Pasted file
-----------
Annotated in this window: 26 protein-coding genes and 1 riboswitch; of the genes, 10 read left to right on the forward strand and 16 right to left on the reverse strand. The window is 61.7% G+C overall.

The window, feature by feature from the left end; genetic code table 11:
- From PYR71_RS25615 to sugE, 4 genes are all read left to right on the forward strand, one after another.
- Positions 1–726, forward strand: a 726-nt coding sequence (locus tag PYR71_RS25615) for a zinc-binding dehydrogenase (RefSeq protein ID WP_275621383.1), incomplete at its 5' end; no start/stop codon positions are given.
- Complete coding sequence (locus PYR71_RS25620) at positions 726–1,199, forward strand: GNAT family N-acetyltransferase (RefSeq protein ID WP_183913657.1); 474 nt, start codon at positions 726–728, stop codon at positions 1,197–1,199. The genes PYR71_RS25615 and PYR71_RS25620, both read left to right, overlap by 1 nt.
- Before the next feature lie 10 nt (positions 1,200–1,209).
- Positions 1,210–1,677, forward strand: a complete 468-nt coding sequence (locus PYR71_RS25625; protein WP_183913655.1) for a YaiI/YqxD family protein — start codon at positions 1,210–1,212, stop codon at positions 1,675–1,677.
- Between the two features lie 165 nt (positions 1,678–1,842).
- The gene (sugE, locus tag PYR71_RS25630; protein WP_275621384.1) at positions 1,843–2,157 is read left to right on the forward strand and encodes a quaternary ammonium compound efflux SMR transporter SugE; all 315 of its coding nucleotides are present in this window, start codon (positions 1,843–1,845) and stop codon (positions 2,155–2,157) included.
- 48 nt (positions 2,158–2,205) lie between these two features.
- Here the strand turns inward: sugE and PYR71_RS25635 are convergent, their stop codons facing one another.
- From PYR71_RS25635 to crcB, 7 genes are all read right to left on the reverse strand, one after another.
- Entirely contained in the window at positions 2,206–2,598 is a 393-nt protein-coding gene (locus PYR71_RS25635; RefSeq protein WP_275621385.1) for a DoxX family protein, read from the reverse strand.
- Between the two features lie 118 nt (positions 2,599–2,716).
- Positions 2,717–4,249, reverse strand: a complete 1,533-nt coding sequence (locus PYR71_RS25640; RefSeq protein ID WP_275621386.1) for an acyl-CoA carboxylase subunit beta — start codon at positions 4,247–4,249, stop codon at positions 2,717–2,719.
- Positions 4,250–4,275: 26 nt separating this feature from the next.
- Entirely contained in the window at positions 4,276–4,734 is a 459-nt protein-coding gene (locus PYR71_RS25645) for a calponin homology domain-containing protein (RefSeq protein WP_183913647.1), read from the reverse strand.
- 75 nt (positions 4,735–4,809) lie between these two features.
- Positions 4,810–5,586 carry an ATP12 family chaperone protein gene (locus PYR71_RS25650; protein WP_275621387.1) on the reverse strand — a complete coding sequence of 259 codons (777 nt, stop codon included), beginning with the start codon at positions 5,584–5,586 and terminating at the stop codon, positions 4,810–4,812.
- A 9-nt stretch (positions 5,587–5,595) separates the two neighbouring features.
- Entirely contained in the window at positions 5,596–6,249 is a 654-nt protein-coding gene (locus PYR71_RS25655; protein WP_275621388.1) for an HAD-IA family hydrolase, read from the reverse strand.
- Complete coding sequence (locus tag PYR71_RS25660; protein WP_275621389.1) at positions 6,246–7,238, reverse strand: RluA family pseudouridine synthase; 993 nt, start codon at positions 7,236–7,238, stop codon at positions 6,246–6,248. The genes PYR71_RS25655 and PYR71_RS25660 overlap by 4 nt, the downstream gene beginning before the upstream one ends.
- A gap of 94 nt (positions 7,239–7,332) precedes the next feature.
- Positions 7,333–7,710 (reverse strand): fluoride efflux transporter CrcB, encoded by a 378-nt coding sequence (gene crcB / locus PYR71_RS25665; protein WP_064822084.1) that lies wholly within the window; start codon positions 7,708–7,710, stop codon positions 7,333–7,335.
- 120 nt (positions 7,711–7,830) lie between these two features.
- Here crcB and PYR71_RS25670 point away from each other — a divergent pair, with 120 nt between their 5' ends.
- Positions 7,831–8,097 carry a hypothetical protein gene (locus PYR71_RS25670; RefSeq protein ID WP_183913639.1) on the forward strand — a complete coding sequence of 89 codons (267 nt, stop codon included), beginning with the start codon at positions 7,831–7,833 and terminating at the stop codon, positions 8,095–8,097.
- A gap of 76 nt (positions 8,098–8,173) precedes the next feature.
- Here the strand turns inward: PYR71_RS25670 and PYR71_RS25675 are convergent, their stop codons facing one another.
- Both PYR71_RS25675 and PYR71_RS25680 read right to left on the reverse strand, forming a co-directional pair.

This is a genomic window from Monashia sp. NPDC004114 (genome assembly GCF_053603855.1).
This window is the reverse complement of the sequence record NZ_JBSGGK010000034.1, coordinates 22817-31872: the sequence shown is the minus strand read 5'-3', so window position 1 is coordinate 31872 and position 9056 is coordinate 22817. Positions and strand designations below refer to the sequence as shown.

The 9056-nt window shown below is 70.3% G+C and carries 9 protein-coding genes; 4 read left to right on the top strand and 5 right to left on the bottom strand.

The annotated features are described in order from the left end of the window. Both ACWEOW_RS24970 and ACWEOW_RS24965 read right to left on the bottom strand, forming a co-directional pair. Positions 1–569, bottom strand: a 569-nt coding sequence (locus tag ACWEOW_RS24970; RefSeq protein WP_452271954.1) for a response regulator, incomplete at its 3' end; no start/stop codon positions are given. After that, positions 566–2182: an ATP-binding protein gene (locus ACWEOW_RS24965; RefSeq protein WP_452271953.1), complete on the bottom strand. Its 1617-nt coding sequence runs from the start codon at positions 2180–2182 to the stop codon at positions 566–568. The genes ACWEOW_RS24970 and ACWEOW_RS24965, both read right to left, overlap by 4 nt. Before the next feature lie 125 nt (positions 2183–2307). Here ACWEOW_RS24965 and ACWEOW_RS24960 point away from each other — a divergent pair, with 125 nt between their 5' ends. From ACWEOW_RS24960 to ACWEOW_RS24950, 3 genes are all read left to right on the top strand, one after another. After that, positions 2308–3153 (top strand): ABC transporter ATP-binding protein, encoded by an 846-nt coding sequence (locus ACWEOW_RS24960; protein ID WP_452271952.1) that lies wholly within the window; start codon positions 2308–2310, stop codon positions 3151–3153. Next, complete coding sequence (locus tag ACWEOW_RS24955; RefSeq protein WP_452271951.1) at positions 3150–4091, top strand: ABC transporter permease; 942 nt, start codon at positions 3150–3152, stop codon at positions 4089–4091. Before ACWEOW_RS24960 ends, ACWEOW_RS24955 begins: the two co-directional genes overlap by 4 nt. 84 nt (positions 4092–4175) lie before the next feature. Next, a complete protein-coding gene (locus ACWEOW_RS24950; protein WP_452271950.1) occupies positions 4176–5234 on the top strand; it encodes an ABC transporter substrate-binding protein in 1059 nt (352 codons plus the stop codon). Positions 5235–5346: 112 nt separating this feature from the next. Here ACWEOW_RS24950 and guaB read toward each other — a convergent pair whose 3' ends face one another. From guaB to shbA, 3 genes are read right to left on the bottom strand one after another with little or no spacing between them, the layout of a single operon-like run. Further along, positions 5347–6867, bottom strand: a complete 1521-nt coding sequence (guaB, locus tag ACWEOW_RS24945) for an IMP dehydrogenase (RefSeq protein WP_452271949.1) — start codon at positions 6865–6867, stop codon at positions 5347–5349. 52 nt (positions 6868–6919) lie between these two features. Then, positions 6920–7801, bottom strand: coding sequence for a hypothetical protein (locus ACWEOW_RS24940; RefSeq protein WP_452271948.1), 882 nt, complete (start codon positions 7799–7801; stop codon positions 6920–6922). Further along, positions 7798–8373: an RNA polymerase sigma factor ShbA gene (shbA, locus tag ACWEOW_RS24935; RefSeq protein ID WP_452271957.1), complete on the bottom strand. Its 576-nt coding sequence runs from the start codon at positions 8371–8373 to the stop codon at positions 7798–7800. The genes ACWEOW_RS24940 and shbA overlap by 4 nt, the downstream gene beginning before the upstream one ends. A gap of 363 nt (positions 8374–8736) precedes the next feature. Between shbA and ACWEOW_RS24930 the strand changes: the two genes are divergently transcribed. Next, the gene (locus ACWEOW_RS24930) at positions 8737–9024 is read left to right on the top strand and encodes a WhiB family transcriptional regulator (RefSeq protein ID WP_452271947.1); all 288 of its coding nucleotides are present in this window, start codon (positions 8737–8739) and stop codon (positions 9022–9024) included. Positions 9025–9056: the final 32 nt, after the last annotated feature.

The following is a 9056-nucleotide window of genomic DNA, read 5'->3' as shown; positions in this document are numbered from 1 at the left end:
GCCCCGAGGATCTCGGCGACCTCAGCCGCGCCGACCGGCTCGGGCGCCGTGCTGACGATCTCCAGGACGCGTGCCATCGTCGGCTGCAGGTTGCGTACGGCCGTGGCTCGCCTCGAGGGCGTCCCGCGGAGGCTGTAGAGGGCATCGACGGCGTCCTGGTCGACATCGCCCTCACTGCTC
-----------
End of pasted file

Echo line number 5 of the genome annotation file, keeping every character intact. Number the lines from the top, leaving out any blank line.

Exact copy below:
- Complete coding sequence (locus PYR71_RS25620) at positions 726–1,199, forward strand: GNAT family N-acetyltransferase (RefSeq protein ID WP_183913657.1); 474 nt, start codon at positions 726–728, stop codon at positions 1,197–1,199. The genes PYR71_RS25615 and PYR71_RS25620, both read left to right, overlap by 1 nt.